1579 Fanshawe park Road east, London - (519) 455-8873

About Us

Heirloom Greens & Gardens was opened in 2013 when owners Bryan and Sarah Hunter learned of the opportunity to take over the Fanshawe Park Road location from the previous garden centre owners, Heritage Country Gardens. Sarah worked for Heritage in 2012, and when the owners decided to close this location to focus on their booming wholesale operation on Wellington Road, the couple saw a great opportunity to realize a lifetime dream.
This NE London location has been a greenhouse/garden centre since 1973. Many Londoners have fond memories of shopping, golfing and even trout fishing on this nostalgic property. Though the golf course has closed for the time being, the Hunters have no intention of letting that land go to waste. As their business grows, they plan to put it to good use – stay tuned to watch as the business progresses!

Currently, Heirloom Greens & Gardens is London’s newest full-service retail garden centre. They specialize in meeting the individual customers unique needs. From custom urns and planters, to custom orders, and even on-site consultations at your home garden; if you can dream it up, Heirloom will try to find a way to make your dream garden a reality!

Let’s build your dream garden together!

Why “Heirloom”?

When you hear “Heirloom” it might be obvious to make the connection to the hundreds of varieties of heirloom tomatoes, potatoes, rice, beans and other vegetables. Though it is important to realize what makes a plan an heirloom. The specific requirements for an heirloom variety are a hotly debated topic among the historical and gardening communities. However, the generally held belief is that an heirloom is any plant that has remained unchanged since before the time when plant hybrids and genetic breeding became the norm. The date that many historians use is the end of WWII, 1945 since after this time, widespread production became common and thus the introduction of hybrid seeds.

Of course, the word heirloom is defined as “a valued possession passed down in a family through succeeding generations”. Heirloom plants are no different. The growers of these varieties in many cases became known for their plants simply through the seeds and recipes they passed on to their children, who then continued to grow them in their gardens. Many varieties of heirloom tomatoes have incredible stories behind them. For example, the “Mortgage Buster” or “Mortgage Lifter” tomato dates back to the 40’s when a humble radiator repairman used the proceeds from selling the seeds of the tomato he crossed in his own garden to pay off his $6000 mortgage in less than 6 years.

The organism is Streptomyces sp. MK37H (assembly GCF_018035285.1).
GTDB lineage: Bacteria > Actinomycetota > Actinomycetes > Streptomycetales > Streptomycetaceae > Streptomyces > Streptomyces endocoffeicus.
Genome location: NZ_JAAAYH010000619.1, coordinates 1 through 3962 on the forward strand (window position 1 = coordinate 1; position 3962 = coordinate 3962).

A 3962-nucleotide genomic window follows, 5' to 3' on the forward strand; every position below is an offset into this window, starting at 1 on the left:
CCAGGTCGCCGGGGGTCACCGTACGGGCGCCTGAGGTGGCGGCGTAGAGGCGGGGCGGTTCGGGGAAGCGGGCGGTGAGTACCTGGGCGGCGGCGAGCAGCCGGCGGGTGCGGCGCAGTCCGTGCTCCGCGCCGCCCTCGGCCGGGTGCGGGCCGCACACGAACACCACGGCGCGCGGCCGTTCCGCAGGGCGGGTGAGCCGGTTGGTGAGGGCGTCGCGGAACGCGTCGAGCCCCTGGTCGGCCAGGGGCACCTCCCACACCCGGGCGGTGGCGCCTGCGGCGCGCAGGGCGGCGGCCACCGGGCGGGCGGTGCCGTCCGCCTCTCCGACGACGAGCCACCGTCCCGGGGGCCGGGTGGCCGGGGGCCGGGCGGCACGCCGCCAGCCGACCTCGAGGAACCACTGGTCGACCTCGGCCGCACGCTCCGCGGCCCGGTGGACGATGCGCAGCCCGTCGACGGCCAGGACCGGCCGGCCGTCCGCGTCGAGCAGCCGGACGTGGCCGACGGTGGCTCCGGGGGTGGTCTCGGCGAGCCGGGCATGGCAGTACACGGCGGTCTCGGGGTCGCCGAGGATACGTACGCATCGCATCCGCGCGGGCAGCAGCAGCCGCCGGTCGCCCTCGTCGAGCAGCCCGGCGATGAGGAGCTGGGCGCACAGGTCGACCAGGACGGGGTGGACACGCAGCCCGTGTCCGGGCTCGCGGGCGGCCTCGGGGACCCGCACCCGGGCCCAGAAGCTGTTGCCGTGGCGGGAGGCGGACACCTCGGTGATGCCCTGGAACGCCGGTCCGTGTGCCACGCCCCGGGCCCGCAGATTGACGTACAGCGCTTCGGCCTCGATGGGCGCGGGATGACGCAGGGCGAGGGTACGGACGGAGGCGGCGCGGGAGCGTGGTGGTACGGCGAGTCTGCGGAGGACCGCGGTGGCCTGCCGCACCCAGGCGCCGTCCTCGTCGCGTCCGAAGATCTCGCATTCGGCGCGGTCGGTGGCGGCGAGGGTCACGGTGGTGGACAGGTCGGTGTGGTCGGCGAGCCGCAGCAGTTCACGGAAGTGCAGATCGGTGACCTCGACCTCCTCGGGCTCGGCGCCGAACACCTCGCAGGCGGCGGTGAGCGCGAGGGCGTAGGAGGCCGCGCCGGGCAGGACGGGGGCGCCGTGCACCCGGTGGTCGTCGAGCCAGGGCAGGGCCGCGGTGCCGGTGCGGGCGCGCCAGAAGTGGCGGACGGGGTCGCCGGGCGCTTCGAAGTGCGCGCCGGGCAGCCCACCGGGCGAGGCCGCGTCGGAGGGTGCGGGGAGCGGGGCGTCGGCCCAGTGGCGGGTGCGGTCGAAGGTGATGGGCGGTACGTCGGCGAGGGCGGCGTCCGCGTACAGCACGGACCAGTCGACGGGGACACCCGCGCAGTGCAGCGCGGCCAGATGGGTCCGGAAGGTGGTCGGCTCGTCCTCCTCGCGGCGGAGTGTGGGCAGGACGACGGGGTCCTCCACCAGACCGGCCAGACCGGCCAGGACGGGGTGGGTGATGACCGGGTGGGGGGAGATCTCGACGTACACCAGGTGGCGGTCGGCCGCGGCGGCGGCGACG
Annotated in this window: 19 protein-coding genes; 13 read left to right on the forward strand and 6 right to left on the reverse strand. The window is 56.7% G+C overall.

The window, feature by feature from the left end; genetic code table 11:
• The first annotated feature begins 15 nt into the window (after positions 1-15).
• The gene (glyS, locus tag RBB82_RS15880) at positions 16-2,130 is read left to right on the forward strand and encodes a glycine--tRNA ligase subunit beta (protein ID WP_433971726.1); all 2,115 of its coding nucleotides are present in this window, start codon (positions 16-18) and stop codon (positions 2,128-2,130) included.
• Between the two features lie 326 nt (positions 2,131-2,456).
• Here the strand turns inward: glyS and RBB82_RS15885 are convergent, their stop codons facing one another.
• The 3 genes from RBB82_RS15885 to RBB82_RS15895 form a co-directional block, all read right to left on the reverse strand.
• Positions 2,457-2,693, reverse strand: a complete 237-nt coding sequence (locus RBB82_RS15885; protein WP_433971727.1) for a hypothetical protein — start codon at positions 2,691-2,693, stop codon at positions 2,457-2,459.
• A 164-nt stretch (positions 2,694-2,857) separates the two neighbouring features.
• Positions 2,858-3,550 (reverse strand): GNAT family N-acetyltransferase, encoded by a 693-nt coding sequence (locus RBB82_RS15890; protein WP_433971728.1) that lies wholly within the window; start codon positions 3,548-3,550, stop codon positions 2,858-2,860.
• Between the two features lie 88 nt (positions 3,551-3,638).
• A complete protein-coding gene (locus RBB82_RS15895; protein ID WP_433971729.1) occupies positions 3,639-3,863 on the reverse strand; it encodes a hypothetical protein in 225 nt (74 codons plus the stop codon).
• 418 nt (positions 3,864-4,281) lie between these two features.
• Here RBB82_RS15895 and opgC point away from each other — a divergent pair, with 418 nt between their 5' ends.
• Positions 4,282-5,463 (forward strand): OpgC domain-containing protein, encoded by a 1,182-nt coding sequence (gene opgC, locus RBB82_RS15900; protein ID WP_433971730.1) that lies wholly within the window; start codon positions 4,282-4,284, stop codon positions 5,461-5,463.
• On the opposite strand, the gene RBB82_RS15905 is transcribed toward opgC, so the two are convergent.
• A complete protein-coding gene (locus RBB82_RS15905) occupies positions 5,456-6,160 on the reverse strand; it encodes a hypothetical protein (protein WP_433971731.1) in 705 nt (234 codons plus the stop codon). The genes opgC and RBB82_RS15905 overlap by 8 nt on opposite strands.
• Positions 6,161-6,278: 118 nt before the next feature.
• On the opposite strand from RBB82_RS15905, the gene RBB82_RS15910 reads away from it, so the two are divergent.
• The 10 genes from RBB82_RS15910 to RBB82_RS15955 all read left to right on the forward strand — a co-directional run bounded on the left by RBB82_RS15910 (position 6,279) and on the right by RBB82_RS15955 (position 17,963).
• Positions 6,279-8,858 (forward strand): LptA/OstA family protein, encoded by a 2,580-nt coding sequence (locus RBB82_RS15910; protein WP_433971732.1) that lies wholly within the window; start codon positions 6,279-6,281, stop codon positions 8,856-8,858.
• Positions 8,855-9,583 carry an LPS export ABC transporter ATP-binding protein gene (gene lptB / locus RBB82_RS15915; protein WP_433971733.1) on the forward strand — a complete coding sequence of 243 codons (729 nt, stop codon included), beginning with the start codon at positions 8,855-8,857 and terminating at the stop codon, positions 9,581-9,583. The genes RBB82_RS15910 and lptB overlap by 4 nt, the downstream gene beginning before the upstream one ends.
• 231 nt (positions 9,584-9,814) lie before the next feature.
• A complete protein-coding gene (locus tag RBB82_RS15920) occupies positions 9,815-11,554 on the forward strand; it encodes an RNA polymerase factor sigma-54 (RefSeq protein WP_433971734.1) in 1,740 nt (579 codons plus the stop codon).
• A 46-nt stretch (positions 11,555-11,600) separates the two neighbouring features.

Heirloom vegetables are not the only reason the Hunter’s chose this name, however. Bryan and Sarah wanted to choose a name that signified the value and priority that they place on family, friends and tradition. Bryan grew up in a Dutch/Canadian family with gardening enthusiasts on both sides of the family going back generations. On his father’s side, his Gramma Ruby was an avid gardener who managed to fill her tiny west London property almost entirely with garden beds, both vegetable and floral. She was an incredible cook, known around the neighbourhood for her famous chili sauces made from her very own garden ingredients. On his mother’s side, gardening was a matter of necessity. A family of ten who immigrated from Holland in the 50’s, Bryan’s maternal relatives, the Damens, had to grow their own fruit and vegetables in order to keep their large family fed. They were also masters of canning and preserving their crops in order to use every fruit, berry or vegetable all year long.


Sarah is also of proud Dutch heritage. Her father is a 2nd generation immigrant from Friesland, and her mother’s side hails from Holland after the war. Sarah grew up in Northern Alberta spending her summers on Oma and Opa’s farm greening her thumb at the tutelage of her grandparents in their 1 acre tomato and vegetable garden (this in addition to the many acres of cash crops on the property).  She would spend hours in the gardens with her grandparents hearing stories of the incredible journey that the Boender’s took to get to Canada and build a life here for their family.

On her father’s side, the deGroot family is one that was built on hard work. A family of 13, it was crucial that everyone had a role in keeping the humble farm going, and the family fed. When it came to Sarah visiting her Pake and Beppe (Grandma and Grandpa in Fries) that work ethic was not lost on the grandchildren. It was the grandkid’s job to help pick beans, cucumbers and kale from their huge vegetable garden to help get dinner ready.

The Hunter’s are certainly not unique in this regard. It seems that every customer we speak with develops their passion for gardening through their parents, grandparents, siblings, aunts and uncles. We cannot think of a more meaningful heirloom than the knowledge and techniques which feed our families, and bring us closer together.